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Concert Reviews:
CSN brings harmony to DTE
 

By GARY GRAFF
of the Oakland Press

» See more SOUND CHECK

INDEPENDENCE TOWNSHIP -- The magnitude of Crosby, Stills & Nash's legend was evident as the long-lived trio walked on stage Sunday night (Sept. 12) at the DTE Energy Music Theatre.

The trio was greeted by a standing ovation -- not the pro forma kind of reception most bands get but a genuinely warm and heartfelt welcome, as if the small but exuberant crowd was saying hello to some important people in its life. And that is indeed the case with CSN; both as a trio and with occasional partner Neil Young, they have a body of work that has marked time, made crucial statements and touched on lifestyle issues in a way that's unique to the singer-songwriter movement of the late 60s and early 70s. That the material and sentiments have endured and aged so well is a testament to their skillful straddling of the line between timeless and topical -- although in the case of anti-war songs such as Graham Nash's "Military Madness" and "In Your Name" and David Crosby's "What Are Their Names?" the continuing relevance was poignant.

That rare relationship between fans, band and material forgave any number of -- but not too many -- sins on Sunday night as CSN surveyed its career over the course of 24 songs and more than two and a half hours (with intermission). The trio and its four-man backing band, including Troy native Bob Glaub on bass and Crosby's biological son James Raymond on keyboards, started strong with powerful renditions of "Woodstock," "Military Madness" and "Long Time Gone," and it was quickly established that Stephen Stills, lacing fierce guitar solos through each, would be the evening's star.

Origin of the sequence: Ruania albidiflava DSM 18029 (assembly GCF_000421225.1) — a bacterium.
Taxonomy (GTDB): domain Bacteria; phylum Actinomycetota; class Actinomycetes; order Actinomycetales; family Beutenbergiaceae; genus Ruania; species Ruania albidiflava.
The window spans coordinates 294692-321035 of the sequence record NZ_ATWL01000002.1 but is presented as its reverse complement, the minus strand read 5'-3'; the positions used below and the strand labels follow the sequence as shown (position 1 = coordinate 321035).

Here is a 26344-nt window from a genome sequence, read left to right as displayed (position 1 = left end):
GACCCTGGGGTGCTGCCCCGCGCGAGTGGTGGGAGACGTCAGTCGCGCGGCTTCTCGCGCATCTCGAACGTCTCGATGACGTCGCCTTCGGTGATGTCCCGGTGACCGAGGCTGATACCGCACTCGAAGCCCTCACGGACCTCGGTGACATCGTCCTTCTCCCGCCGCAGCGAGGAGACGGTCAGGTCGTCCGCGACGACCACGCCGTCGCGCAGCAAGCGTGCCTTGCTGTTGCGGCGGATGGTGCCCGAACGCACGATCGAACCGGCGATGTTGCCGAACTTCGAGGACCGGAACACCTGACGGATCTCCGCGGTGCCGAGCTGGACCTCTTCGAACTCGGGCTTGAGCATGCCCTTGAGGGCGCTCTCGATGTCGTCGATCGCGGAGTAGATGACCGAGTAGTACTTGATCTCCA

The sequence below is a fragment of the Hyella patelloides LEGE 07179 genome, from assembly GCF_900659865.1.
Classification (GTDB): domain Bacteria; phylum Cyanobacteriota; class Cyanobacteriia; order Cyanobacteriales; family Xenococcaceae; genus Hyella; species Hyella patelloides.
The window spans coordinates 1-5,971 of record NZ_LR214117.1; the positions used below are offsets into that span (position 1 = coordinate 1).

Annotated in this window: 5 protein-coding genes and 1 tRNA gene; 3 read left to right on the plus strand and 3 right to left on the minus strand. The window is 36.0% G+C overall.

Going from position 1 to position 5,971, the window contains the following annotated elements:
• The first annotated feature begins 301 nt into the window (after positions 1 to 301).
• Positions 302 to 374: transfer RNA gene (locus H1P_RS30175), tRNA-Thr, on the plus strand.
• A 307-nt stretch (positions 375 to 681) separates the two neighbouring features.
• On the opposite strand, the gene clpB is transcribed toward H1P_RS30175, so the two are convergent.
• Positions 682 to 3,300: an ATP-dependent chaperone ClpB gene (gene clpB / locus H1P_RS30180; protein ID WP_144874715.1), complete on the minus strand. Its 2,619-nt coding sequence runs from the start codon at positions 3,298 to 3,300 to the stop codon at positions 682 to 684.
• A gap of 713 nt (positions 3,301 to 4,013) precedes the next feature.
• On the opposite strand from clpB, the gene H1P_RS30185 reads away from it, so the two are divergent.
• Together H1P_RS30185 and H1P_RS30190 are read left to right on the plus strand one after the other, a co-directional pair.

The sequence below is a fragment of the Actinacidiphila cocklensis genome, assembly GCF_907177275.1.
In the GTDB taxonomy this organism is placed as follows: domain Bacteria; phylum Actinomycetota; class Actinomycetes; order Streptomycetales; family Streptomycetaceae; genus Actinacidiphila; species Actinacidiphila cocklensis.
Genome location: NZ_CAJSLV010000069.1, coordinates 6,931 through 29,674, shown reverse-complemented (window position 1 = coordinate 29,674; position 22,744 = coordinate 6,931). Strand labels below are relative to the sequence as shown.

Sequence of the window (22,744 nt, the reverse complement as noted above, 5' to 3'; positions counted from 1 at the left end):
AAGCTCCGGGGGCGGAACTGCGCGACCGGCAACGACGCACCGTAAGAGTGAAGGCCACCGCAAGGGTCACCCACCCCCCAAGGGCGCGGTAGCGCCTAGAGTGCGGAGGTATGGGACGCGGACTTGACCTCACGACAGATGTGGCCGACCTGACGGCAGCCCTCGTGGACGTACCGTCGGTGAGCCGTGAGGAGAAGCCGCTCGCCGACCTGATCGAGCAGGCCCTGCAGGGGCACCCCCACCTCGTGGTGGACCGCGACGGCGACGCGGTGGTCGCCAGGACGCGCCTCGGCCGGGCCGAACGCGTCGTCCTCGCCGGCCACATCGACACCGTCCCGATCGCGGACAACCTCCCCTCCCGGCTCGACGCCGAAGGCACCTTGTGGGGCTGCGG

And besides a set list full of favorites from CSN's individual and collective past -- though not the signature "Suite: Judy Blue Eyes" -- the trio had a few surprises in a batch of classic rock cover tunes that they've been recording for a new album with producer Rick Rubin. "Songs we wish we had written," is how Crosby described them, and the DTE crowd was clearly delighted with CSN's renditions of the Beatles' "Norwegian Wood," the Allman Brothers Band's "Midnight Rider," the Rolling Stones' "Ruby Tuesday," the Who's "Behind Blue Eyes" and a particularly effective take on Bob Dylan's "Girl From the North Country."

But the quibble with any CSN show these days, and certainly on Sunday, is the group's harmonies, which was its calling card from the outset. Age and the wear and tear of the road have inextricably altered the trio's vocal blend, but while Sunday's show had its wobbly moments the good news was that for the most part CSN has made the necessary adjustments -- key, arrangement and even phrasing changes and the addition of three more voices from the band to strengthen the mix -- to not only deliver but also refresh staples such as "Deja Vu," "Wooden Ships," "Our House," the Stills Young Band's "Long May You Run" and Stills' "Love the One You're With."

And, of course, the audience could still sing along, right down to the closing "Teach Your Children." These old friends have clearly not worn out their welcome.

Send your thoughts and comments to Gary Graff

 



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